My doctor had sent me a very private letter regarding my medical treatment via certified letter, but the post office gave the letter to my mother, who is clearly not me, simply because she asked for it. I am 28 years old, and I never gave permission.
Your mother is the one who violated your rights when she opened your mail. If the letter was sent restricted to your signature then perhaps the postmaster violated the delivery procedure.
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You are angry at the wrong person. Your mother invaded your privacy and she is the one with whom you should be angry. If you are at the same address, the only obligation of the USPS is to deliver to the address.
"Can I Sue USPS for wrongful delivery of medical information via certified letter?" The letter may have been addressed to you. However, you were not the one who paid USPS to make the delivery. USPS has no legal duty to you in delivering that letter.
USPS offers a service that would require wanting the letter to provide IDs to prove the person is the addressee. Your doctor did not buy this service. Without this service, all USPS is doing is delivering the letter to the address.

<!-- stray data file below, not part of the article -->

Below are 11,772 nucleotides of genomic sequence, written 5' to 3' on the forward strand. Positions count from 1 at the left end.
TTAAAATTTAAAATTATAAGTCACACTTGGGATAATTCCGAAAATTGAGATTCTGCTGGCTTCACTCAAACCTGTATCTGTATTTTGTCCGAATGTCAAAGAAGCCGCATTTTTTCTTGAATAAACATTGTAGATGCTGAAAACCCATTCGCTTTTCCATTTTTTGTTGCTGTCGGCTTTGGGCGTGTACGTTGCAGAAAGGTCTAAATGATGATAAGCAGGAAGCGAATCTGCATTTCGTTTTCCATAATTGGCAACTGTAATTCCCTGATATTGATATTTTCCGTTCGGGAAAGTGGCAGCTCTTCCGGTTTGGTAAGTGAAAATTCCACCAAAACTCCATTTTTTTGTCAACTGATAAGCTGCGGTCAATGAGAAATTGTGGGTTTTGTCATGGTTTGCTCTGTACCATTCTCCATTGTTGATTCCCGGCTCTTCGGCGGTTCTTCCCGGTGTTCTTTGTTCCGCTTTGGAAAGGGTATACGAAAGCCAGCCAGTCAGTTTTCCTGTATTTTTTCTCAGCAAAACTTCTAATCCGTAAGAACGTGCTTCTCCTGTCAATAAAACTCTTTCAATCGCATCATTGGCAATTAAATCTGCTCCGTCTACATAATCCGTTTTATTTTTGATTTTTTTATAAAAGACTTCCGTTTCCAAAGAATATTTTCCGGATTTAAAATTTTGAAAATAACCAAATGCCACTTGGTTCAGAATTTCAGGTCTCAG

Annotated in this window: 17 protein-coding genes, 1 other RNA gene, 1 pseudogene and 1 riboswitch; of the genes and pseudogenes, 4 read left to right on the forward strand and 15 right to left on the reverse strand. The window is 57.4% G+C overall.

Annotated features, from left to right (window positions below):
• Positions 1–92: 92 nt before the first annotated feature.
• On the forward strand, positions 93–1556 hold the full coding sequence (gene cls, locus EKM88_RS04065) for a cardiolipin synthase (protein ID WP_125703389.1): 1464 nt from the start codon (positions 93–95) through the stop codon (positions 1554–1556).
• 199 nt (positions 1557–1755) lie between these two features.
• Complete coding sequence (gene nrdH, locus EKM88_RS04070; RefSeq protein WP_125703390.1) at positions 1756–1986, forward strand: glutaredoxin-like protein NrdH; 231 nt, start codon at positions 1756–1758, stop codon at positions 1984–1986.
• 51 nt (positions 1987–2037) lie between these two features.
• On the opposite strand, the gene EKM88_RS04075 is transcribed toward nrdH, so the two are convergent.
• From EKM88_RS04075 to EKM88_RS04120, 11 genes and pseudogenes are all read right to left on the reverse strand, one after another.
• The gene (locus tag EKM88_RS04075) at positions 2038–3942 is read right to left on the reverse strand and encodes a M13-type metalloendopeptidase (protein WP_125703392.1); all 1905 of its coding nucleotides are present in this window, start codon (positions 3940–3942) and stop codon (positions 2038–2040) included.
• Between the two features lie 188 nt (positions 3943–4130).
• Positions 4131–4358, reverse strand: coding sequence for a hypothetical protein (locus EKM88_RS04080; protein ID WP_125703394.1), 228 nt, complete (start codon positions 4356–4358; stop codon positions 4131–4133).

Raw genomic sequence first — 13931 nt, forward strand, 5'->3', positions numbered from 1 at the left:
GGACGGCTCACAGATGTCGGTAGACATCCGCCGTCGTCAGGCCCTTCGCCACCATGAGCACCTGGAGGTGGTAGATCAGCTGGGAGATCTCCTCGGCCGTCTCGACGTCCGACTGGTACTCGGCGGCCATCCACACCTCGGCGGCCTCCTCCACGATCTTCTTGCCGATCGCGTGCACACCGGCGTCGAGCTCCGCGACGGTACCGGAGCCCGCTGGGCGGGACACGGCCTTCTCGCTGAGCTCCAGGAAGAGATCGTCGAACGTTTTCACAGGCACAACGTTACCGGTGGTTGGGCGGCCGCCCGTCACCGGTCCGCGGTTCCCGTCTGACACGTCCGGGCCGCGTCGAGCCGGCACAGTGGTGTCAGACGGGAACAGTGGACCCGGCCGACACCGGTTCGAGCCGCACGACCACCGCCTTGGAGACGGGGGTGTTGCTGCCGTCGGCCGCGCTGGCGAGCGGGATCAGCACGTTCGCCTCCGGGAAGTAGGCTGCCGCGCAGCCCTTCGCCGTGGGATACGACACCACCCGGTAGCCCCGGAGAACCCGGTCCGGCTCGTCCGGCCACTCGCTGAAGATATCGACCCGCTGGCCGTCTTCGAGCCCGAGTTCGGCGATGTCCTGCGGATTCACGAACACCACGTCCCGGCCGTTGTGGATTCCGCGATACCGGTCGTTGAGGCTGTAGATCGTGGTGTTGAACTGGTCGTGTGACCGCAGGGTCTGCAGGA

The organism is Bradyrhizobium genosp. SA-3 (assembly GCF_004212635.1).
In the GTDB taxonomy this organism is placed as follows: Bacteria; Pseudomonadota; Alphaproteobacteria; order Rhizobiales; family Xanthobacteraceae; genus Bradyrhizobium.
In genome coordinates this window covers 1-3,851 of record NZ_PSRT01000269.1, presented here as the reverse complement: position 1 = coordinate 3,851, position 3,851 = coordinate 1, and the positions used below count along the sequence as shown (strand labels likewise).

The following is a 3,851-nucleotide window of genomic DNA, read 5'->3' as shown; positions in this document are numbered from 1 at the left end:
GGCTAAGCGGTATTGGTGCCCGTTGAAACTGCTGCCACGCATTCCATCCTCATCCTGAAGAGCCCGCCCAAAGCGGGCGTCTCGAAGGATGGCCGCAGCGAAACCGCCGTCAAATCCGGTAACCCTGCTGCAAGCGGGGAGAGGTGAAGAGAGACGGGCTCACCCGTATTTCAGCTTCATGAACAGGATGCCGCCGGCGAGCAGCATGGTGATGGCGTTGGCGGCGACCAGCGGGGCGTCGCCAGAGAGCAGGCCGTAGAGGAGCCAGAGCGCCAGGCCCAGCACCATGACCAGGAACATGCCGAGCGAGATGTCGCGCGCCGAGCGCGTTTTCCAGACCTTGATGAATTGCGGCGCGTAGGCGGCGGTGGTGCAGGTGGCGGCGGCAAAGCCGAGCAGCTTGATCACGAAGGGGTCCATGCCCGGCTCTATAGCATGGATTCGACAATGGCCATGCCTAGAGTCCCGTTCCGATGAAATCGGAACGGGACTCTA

Certified letter means USPS delivers the letter to the address and gets someone to sign for it as proof of it being delivered. Here, USPS was hired to deliver a letter to an address and get a signature of the person taking possession of the letter. USPS seems to have done what it was hired to do.
You likely cannot sue your doctor for having mail delivered to your address. The doctor has no control over your snoopy mother.
If you do not want your snoopy mother to be going through your mail, you can 1) get a private mailbox or a Post Office box; or 2) stop living with your mother.; or 3) convince her to stop being snoopy.
While it may be a violation for your mother to have opened you mail, the Postal Service is likely not going to get involved in a dispute between you and your mother. You can contact the postmaster at your post office to see what the postmaster is willing to do for you.
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